“It’s been a great journey and I’m thankful and grateful that I was able to live my dream and play for the Socceroos at a World Cup. Some Championships as well, so, can’t complain at all.”

Torpedo Moscow

And as for why Franjic opted to return to the NPL Victoria to take up an opportunity with Heidelberg United, a family connection and the quality of the league spoke for itself.

“My brother has played in the NPL for a fair bit and I’ve watched a few of his games. If you look at the FFA Cup you’ve always got a Victorian team in the semi-finals, so it must be saying something about how good the standard of the league is,” he said.

“I know the coach George Katsakis and he called me and my brother and said he was interested in signing us. And obviously Heidelberg have had success over the last few years where they’ve won a lot of trophies, so, they’re wanting to build a great team to have another successful year once again.

“Whenever you go to Heidelberg you see that they have a decent following and that everyone gets behind them, so it’ll be good. I’m looking forward to playing in the NPL this year and to finally be playing with my brother after all these years.”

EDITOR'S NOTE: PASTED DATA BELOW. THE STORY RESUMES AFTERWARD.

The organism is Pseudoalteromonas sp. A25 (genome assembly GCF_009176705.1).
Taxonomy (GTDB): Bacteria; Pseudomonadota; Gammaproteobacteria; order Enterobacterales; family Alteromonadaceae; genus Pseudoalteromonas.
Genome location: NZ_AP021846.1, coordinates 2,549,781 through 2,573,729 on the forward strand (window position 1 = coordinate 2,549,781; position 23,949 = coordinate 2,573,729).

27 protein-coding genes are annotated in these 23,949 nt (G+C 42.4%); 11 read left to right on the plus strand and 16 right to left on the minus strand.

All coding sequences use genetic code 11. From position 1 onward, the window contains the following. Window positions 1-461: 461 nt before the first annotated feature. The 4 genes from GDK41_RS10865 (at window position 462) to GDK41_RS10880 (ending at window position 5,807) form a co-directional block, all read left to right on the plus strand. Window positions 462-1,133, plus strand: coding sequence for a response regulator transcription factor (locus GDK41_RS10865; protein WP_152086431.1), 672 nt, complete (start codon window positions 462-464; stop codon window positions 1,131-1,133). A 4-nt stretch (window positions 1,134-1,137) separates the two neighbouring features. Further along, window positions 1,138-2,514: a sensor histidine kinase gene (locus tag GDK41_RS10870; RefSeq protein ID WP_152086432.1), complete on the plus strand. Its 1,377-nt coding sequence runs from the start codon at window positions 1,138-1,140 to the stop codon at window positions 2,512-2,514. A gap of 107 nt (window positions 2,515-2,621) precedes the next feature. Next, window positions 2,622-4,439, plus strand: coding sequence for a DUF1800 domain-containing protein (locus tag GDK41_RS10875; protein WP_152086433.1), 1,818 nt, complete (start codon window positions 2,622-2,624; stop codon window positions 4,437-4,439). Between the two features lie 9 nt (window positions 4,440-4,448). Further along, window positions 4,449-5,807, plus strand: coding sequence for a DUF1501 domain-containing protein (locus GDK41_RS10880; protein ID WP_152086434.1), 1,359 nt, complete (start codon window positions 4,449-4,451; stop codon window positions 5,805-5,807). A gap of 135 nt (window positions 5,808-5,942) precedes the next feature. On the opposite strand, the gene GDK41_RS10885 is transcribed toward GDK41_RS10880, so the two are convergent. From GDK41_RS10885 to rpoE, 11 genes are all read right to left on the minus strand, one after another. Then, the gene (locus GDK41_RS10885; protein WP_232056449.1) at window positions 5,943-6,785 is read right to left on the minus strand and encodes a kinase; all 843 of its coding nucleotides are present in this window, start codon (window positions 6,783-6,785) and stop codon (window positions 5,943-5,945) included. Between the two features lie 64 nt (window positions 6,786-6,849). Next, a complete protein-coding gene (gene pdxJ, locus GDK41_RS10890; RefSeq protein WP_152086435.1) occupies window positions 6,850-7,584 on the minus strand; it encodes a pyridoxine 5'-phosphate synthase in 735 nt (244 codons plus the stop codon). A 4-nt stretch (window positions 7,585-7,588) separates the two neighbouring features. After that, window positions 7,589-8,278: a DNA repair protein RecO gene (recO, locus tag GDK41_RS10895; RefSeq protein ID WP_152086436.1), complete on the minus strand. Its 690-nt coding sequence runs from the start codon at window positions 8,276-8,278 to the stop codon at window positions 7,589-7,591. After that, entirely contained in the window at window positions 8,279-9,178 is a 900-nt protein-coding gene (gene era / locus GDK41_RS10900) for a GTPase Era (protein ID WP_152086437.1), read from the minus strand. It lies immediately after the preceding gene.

Heidelberg United

Next year’s Victorian NPL season will mark 13 years since Franjic departed his then-Victorian Premier League side Oakleigh Cannons to take up an injury-replacement contract offer with Ange Postecoglou’s Brisbane Roar.

It was under the now-Celtic FC coach where Franjic impressed the Roar faithful and built a platform to launch himself into a regular starting berth with the Socceroos at right-back.

As a three-time A-League Men’s Championship winner with Brisbane, three-time Premiership winner with the Roar (twice) and Perth Glory (once), as well as an Asian Cup winner, Franjic has certainly been a key cog in some of Australian football’s most historic sides.

“Obviously, winning the Asian Cup is a massive achievement, it’s similar to someone winning the Euros or the Copa America. But I think in Australia, with soccer not being the number one sport, it’s always hard to get the media buzz of AFL and NRL because they’ve got a huge following,” he said.

“But when you look back on it you don’t realise how high of an achievement it actually was against Asia’s best.

“I’d had Ange as a coach for a few years and he’s no doubt one of the best managers I’d ever worked under. The whole buzz of being in Brazil, with security all around the hotel and obviously Brazil is a football-mad nation, so, everywhere you went people were following you.

“It was exciting, and I thought Australia gave a good account of themselves without getting results in that tournament.”